everything for us. When we packaged a fragile item to send in the mail, we
used wadded up old newspapers to cushion it, not Styrofoam or plastic bubble wrap. Back then, we didn't fire up an engine and burn gasoline just to cut the lawn. We used a push mower that ran on human power. We exercised by working so we didn't need to go to a health club to run on treadmills that
operate on electricity. But she's right; we didn't have the green thing back
then. 


We drank from a fountain when we were thirsty instead of using a cup or a  plastic bottle every time we had a drink of water. We refilled writing pens with ink instead of buying a new pen, and we replaced the razor blades in a razor instead of throwing away the whole razor just because the blade got dull. But we didn't have the green thing back then. Back then, people took the streetcar or a bus and kids rode their bikes to school or walked instead of turning their moms into a 24-hour taxi service. We had one electrical outlet in a room, not an entire bank of sockets to power a dozen appliances. And we didn't need a computerized gadget to receive a signal beamed from satellites 2,000 miles out in space in order to find the nearest burger joint.

But isn't it sad the current generation laments how wasteful we older folks were just because we didn't have the green thing back then?

Who needs a lesson in conservation from a smartass young person. 

We don't like being older in the first place, so it doesn't take much to piss us off.

...end of story.

I find this story, and the fact that it's making the rounds of my friends, sad. It illustrates the collective guilt-trip that we are laying on one another, something that is so unconstructive it isn't funny.

The older generation - whatever that is - isn't the problem. It's the society we have built up collectively, summed up by the choices we have made and are still making, by the young as well as the old. Blaming each other for the current mess won't help us get out of it.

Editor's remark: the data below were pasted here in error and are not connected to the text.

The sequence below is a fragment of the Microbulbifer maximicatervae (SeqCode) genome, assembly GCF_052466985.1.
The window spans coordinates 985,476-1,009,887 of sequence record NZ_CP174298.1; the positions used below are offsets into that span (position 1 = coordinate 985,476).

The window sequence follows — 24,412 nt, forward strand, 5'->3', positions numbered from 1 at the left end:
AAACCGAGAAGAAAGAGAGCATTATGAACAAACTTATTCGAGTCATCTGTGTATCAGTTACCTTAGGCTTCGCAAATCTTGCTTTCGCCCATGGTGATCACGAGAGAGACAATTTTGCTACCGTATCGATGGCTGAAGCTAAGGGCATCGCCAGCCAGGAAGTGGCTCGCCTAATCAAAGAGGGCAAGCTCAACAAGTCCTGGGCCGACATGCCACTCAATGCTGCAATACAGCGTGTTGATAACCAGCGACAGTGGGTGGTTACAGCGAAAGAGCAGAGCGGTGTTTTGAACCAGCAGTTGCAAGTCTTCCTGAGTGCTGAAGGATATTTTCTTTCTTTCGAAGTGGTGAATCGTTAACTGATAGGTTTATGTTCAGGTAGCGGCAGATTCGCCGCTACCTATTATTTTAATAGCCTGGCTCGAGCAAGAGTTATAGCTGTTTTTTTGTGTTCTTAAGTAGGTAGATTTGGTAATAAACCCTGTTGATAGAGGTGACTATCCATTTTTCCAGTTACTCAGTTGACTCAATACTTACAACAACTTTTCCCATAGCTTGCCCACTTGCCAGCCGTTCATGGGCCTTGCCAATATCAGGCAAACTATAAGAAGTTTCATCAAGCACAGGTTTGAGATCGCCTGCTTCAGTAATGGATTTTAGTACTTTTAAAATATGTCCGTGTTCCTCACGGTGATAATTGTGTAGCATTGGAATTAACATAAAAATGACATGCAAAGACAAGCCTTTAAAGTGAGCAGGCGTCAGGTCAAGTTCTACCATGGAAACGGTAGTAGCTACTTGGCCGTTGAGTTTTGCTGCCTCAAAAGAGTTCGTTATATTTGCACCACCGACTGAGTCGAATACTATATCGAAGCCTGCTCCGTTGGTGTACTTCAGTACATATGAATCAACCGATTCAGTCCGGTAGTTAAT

Friday, May 4, 2012

The Port and the Pattullo

An interesting piece from Gordon Price.

In this article, Gordon points to the huge influence that Port Metro Vancouver has on the region's transportation planning. The Port's business model is rooted moving goods, mostly by truck (not water, the name "port" nothwithstanding!), between a growing number of distribution warehouses. The Port is allowed to take land out of the ALR to build more warehouses (which, once out of the ALR, can then be resold to developers). The Port is also a huge driver to road expansion - the South Fraser Perimeter Road is under construction in large part to accomodate port-bound truck traffic. The Port is therefore a huge beneficiary of our tax dollars. Taxpayers are funding the Port's expansion plans to a large degree, in exchange for...umm...what exactly? Oh yeah, jobs. I think.

The Pattullo Bridge is (unofficially) part of this network. TransLink's 6-lane bridge option is meant to "increase the safety" for trucks, and the new 6-laner will accomodate a doubling of truck traffic through our City. These trucks are not bound for New Westminster. They go through New West to get from the SFPR to warehouses in Coquitlam and beyond. So, New West is being asked to enable and accomodate Port expansion by taking a 6-lane Pattullo.

The Port says things like "eliminating bottlenecks and improving roads and road safety for trade and community traffic alike is a Port priority."  Uh-huh. Like, it's been demonstrated over and over that widening roads leads to reduced congestion. Right??? Yeah. That's why Toronto's 401 is so...uncongested.